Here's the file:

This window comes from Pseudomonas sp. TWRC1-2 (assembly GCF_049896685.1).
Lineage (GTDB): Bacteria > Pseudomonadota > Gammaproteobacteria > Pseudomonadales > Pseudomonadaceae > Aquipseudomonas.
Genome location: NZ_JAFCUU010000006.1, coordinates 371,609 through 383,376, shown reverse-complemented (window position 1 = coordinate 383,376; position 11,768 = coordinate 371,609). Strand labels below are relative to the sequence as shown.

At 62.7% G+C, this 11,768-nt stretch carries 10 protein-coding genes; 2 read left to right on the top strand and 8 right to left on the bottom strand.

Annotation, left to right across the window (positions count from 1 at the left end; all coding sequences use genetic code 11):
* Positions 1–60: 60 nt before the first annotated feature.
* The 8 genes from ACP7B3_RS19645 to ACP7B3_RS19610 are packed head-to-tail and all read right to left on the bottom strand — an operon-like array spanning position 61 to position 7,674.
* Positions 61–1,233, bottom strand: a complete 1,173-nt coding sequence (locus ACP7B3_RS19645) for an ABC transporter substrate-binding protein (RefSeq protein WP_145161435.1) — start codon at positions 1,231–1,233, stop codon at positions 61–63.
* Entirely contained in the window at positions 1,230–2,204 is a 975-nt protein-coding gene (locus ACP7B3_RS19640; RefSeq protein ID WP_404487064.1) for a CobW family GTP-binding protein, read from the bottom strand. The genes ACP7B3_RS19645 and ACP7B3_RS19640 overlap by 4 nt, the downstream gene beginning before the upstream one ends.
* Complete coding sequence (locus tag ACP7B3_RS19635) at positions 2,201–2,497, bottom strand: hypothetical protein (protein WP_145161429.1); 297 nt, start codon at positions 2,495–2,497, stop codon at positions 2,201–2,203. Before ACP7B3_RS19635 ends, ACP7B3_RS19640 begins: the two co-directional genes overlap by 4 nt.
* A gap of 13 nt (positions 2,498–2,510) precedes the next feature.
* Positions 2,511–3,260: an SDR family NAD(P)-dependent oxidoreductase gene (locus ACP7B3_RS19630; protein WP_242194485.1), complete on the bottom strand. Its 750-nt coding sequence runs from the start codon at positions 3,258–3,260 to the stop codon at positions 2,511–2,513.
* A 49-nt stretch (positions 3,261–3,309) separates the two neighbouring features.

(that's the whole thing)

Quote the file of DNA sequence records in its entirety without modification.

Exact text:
This window comes from Pseudomonas sp. TWRC1-2 (assembly GCF_049896685.1).
Lineage (GTDB): Bacteria > Pseudomonadota > Gammaproteobacteria > Pseudomonadales > Pseudomonadaceae > Aquipseudomonas.
Genome location: NZ_JAFCUU010000006.1, coordinates 371,609 through 383,376, shown reverse-complemented (window position 1 = coordinate 383,376; position 11,768 = coordinate 371,609). Strand labels below are relative to the sequence as shown.

At 62.7% G+C, this 11,768-nt stretch carries 10 protein-coding genes; 2 read left to right on the top strand and 8 right to left on the bottom strand.

Annotation, left to right across the window (positions count from 1 at the left end; all coding sequences use genetic code 11):
* Positions 1–60: 60 nt before the first annotated feature.
* The 8 genes from ACP7B3_RS19645 to ACP7B3_RS19610 are packed head-to-tail and all read right to left on the bottom strand — an operon-like array spanning position 61 to position 7,674.
* Positions 61–1,233, bottom strand: a complete 1,173-nt coding sequence (locus ACP7B3_RS19645) for an ABC transporter substrate-binding protein (RefSeq protein WP_145161435.1) — start codon at positions 1,231–1,233, stop codon at positions 61–63.
* Entirely contained in the window at positions 1,230–2,204 is a 975-nt protein-coding gene (locus ACP7B3_RS19640; RefSeq protein ID WP_404487064.1) for a CobW family GTP-binding protein, read from the bottom strand. The genes ACP7B3_RS19645 and ACP7B3_RS19640 overlap by 4 nt, the downstream gene beginning before the upstream one ends.
* Complete coding sequence (locus tag ACP7B3_RS19635) at positions 2,201–2,497, bottom strand: hypothetical protein (protein WP_145161429.1); 297 nt, start codon at positions 2,495–2,497, stop codon at positions 2,201–2,203. Before ACP7B3_RS19635 ends, ACP7B3_RS19640 begins: the two co-directional genes overlap by 4 nt.
* A gap of 13 nt (positions 2,498–2,510) precedes the next feature.
* Positions 2,511–3,260: an SDR family NAD(P)-dependent oxidoreductase gene (locus ACP7B3_RS19630; protein WP_242194485.1), complete on the bottom strand. Its 750-nt coding sequence runs from the start codon at positions 3,258–3,260 to the stop codon at positions 2,511–2,513.
* A 49-nt stretch (positions 3,261–3,309) separates the two neighbouring features.